30 days (which can be extended), requiring an explanation for any
denial, and deeming applications to be approved if no decision has
been made within 60 days, unless there are existing incomplete
certainty in the leasing and development process by instituting a
presumption that certain land will be leased and by prohibiting the
government from withdrawing a lease for any energy project, unless
there is a violation of terms of the lease.
development in the National Petroleum Reserve in
and on Indian Lands.
The mean estimate for conventional oil in the National Petroleum Reserve in Alaska is 895 million barrels of oil and
52.8 trillion cubic feet of gas. West of the Mississippi River, Indian
reservations contain almost 30 percent of the nation's coal reserves, 50
percent of potential uranium reserves, and 20 percent of known oil and gas
Open up the
Coastal Plain of Alaska (ANWR) for
ANWR consists of 19 million acres in northeast
Alaska. Its 1.5-million-acre Coastal Plain is viewed
as a promising onshore oil prospect with potentially 7 billion barrels of
technically recoverable oil.
offshore areas of the Outer Continental Shelf (OSC) available for
Despite the potential for significant oil and gas development off the coasts
of the United States, the
Obama Administration has severely limited access to such resources by
essentially prohibiting energy exploration and development off the Atlantic and Pacific coasts.
permitting process for additional offshore exploration.
Regulatory barriers to obtain leases and permits to explore and develop
offshore areas of the Outer Continental Shelf should be removed by requiring
lease sales within 180 days of enactment of the legislation and every 270
days thereafter, and requiring approval or disapproval of drilling permits
no later than 20 days after an application is submitted.
exports by facilitating permits.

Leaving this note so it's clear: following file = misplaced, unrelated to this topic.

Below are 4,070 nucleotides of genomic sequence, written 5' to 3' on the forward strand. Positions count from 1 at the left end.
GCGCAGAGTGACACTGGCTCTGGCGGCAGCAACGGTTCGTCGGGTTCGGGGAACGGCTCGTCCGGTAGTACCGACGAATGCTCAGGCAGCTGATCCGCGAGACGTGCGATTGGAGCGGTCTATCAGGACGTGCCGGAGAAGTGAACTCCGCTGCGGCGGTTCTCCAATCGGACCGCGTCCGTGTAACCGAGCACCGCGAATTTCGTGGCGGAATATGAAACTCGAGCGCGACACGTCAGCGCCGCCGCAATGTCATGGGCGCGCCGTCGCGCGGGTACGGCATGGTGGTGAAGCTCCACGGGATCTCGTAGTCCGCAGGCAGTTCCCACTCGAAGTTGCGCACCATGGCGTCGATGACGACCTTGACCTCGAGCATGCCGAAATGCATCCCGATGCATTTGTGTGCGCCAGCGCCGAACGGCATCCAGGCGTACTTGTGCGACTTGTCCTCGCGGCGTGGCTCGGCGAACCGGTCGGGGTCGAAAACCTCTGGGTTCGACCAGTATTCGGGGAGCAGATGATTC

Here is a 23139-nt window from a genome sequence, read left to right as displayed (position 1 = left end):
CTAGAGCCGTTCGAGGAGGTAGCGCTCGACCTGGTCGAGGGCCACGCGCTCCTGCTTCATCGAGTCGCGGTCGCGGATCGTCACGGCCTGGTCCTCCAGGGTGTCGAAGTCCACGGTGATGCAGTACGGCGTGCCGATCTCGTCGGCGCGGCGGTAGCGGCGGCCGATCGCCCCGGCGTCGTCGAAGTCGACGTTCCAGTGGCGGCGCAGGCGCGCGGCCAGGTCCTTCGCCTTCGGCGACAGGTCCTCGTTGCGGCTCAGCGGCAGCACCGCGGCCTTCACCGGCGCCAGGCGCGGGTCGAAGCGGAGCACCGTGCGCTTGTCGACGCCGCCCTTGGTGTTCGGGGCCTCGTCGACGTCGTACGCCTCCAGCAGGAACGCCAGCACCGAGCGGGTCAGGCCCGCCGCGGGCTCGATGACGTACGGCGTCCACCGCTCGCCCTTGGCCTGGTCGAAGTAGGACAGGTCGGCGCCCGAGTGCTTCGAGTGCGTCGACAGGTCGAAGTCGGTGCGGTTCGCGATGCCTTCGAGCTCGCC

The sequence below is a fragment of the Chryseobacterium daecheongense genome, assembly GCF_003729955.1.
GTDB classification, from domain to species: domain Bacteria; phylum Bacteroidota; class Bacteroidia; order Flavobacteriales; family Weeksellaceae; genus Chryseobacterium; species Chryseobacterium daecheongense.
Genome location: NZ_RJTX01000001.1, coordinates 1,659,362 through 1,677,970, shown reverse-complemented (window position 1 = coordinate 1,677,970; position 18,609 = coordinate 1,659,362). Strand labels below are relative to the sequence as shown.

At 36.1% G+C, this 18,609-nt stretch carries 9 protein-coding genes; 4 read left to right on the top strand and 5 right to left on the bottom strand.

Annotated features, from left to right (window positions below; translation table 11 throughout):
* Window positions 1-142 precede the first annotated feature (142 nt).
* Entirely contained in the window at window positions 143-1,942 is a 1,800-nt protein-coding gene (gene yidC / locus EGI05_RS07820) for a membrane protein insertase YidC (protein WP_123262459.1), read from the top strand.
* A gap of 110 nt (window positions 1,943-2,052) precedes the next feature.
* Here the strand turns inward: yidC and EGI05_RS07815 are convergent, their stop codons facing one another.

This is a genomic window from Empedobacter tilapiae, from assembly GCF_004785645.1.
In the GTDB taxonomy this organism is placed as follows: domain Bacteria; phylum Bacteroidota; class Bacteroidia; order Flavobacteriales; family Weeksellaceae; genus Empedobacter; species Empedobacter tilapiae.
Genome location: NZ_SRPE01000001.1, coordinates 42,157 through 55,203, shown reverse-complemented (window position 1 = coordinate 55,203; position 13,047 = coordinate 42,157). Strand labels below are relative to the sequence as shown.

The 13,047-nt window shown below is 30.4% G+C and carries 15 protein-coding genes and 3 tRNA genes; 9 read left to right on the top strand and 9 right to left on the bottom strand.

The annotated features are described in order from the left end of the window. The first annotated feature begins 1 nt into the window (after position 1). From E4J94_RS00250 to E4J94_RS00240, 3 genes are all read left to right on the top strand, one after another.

As of March 24, 2014, the Dept. of Energy had approved only seven export
permits to non-Free Trade Agreement countries. More than twenty applications
are currently pending.
End the crude
oil export ban.
Last year, U.S.
crude oil production increased 15 percent but many American refineries
cannot handle the additional crude for technical and capacity reasons. The
United States is missing
out on export opportunities that could produce good paying private sector
jobs in the United States.
excessively broad environmental review of coal export terminals.
As the EPA makes it harder to use coal as a source of energy for electricity
in the United States,
there are opportunities to export coal to other nations. Removing excessive
environmental reviews can help promote coal exports that will help keep coal
jobs in the United States.
additional revenues generated by exploration and drilling on federal lands
(excluding the share allocated to the states) exclusively to national debt
national debt is approximately $17.5 trillion. As we free the development
natural resources to spur economic and job growth, we should prevent
revenues from being used to further expand government programs and instead
use it to free taxpayers from the debt burden that hampers the nation's